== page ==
From HOLIDAZE to HOLIYEAS! 5 Tips for Caregivers
The holiday season can be an overwhelming time for most, especially if you are suffering from Alzheimer’s or Dementia. Caring for a loved one who is living with these conditions can be especially difficult at this time. Your patience is often at its lowest point, time is always precious trying to get everything done and your sense of humour is as cold as the coffee sitting on the counter that you poured yourself this morning. It’s easy to say stop. Take a deep breath. Now give yourself 5 minutes to clear your head and regain your sanity. However, 5 quick minutes isn’t going to change anything.
The season is called “the holidays” for a reason. You are supposed to relax, enjoy friends, family, food and savour the days you have off. If you have the added responsibility of caring for your loved one who suffers from Alzheimer’s or Dementia, you really need to ejoy this time yourself and make it a holiyea instead of a holidaze for both you and your loved one. You can achieve this by trying to plan ahead. These next 5 tips should help ensure your holiday happiness and that of your loved one who needs your time and attention at this busy time.
- Keep Their Routine
As difficult as we all know it is during the holidays, try and keep the same daily routine for your loved one. We all know how big a part routine plays in the life of an Alzheimer or Dementia patient. With so much changing going on – decorations going up, schedules for those around them (working different days/shifts, shopping later at the mall), different visitors; all of these changes affect a person. Consistency of their daily routine is a familiar and comforting feeling which is so important when feeling anxious and confused. Try to plan ahead and schedule activities around key routines such as meals and sleeping times.
- CHRISTMAS CAROLS
Studies have shown that music can play a key role in the behaviors of Alzheimer’s and Dementia patients. http://www.alzheimer.ca/en/Home/We-can-help/Resources/Power-of-music. If you don’t have time for a night of traditional family sing songs around the Christmas tree ;), simply putting on a holiday CD or finding a Christmas music radio station can be very soothing and even bring back recollections of different Christmas celebrations. Don’t forget to look outside your home for help. There are many carolling events held in local churches, schools and community centres and you can often find caroller’s wondering the local malls also. Favourite songs can really engage a person with Alzheimer’s or Dementia and help them experience the magic of the season.
3. Keeping Traditions
The familiarity of holiday traditions can be a great source of comfort and happiness during the madness and rush of the season. Think about how to include your loved one in some of the biggest and most fun traditions such as decorating the tree. There may be one or two specific ornaments that may have extra meaning for your loved one, or maybe just seeing it will evoke a feeling of familiarity and joy. Christmas baking, wrapping presents, watching a familiar Christmas movie with a specific actor or storyline, even going through last Christmas’ pictures, any of these traditions can help your loved one connect and feel the warmth of the season.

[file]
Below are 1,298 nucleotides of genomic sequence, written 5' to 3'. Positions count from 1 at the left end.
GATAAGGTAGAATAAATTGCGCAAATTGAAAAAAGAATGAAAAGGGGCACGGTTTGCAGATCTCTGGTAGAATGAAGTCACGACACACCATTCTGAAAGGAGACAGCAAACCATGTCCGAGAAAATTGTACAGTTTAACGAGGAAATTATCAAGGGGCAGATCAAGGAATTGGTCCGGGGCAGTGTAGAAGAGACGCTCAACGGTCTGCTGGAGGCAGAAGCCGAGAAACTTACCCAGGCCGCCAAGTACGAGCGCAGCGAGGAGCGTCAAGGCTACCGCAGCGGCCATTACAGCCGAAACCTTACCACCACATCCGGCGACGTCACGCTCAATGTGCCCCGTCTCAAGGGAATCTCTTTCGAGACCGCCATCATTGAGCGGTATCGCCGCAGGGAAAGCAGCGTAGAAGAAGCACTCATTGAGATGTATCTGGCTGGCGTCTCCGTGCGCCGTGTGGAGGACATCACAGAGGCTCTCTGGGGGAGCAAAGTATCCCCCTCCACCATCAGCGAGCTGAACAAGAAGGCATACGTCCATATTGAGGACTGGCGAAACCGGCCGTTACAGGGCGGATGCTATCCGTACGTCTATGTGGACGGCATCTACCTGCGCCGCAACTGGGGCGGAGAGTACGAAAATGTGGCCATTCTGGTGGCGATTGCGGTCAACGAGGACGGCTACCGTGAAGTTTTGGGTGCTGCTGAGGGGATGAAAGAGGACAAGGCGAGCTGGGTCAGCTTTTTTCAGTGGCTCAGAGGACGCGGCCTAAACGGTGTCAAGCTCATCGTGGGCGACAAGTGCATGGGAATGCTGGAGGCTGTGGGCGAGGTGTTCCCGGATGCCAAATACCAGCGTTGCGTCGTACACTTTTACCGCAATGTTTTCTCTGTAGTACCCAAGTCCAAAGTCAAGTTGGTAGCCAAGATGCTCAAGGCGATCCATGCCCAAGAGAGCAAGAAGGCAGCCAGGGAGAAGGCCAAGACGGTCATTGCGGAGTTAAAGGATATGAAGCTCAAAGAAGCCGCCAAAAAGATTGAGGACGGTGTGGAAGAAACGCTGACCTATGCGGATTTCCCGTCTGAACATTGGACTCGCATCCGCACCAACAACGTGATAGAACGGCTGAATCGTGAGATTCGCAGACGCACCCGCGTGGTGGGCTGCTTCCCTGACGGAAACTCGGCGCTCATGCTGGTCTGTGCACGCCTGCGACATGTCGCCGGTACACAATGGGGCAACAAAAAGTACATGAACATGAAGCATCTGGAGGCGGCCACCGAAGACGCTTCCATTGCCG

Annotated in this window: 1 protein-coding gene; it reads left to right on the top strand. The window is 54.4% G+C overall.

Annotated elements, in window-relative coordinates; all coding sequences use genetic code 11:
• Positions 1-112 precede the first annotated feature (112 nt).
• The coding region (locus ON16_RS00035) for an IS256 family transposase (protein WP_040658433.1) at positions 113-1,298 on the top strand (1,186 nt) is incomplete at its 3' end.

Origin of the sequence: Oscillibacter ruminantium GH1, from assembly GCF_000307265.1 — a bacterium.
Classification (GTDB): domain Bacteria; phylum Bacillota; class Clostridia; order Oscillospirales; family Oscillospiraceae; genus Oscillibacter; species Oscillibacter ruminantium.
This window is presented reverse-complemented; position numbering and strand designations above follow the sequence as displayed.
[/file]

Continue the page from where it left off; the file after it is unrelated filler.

Keeping an open and constant dialogue can ease the pressure of the holidays. A simple “How are you doing” or “How are you feeling with everything that is going on?” may be appreciated. Plan the holidays together, focusing on the things that bring happiness and try to avoid activities that seem overwhelming or stressful. Try to have a plan “B” in place in case they are experiencing anxiety or other behaviors that may disrupt the events taking place. Listening is not the only form of communication. Watch for nervous habits or unsettling movements that may lead to outbursts or other actions. Lots of stimulation with visitors, outings, even food can make for a very over whelming day, keep in mind sleeping patterns may have to be adjusted.
- ASK FOR HELP
This is by far the most important tip- ASK. FOR. HELP.-and probably the least implemented. Asking for help can make such a difference we should actually move it to tip #1. Caring for someone with these symptoms can be trying, even on the best of days. Now complicate that responsibility with an entire “season” of crazy schedules, feasts and other holiday obligations, it’s no wonder your holidays can often turn to “holidaze” leaving you physically and emotionally exhausted. Plan ahead and give yourself a few hours to do whatever it is you like and not necessarily what you need to get done, although for some crossing things of your to-do list may be as stress relieving as getting a massage! Enlist the help of family and friends throughout the holidays to stay with and do activities with you loved one or ask to take them to any appointments or planned outings they may have. The gift of time is simple and cost effective; however it can be invaluable to you. Don’t forget to try and schedule additional help from outside caregivers too. They are many groups and associations that can help you and not just during the holidays. Often times it’s the caregivers who need as much help as those we are trying to take care of. Help can be just click away http://www.caregivershow.ca/ Avoid having a holidaze this year. We hope these tips help and give you a holiyea season!
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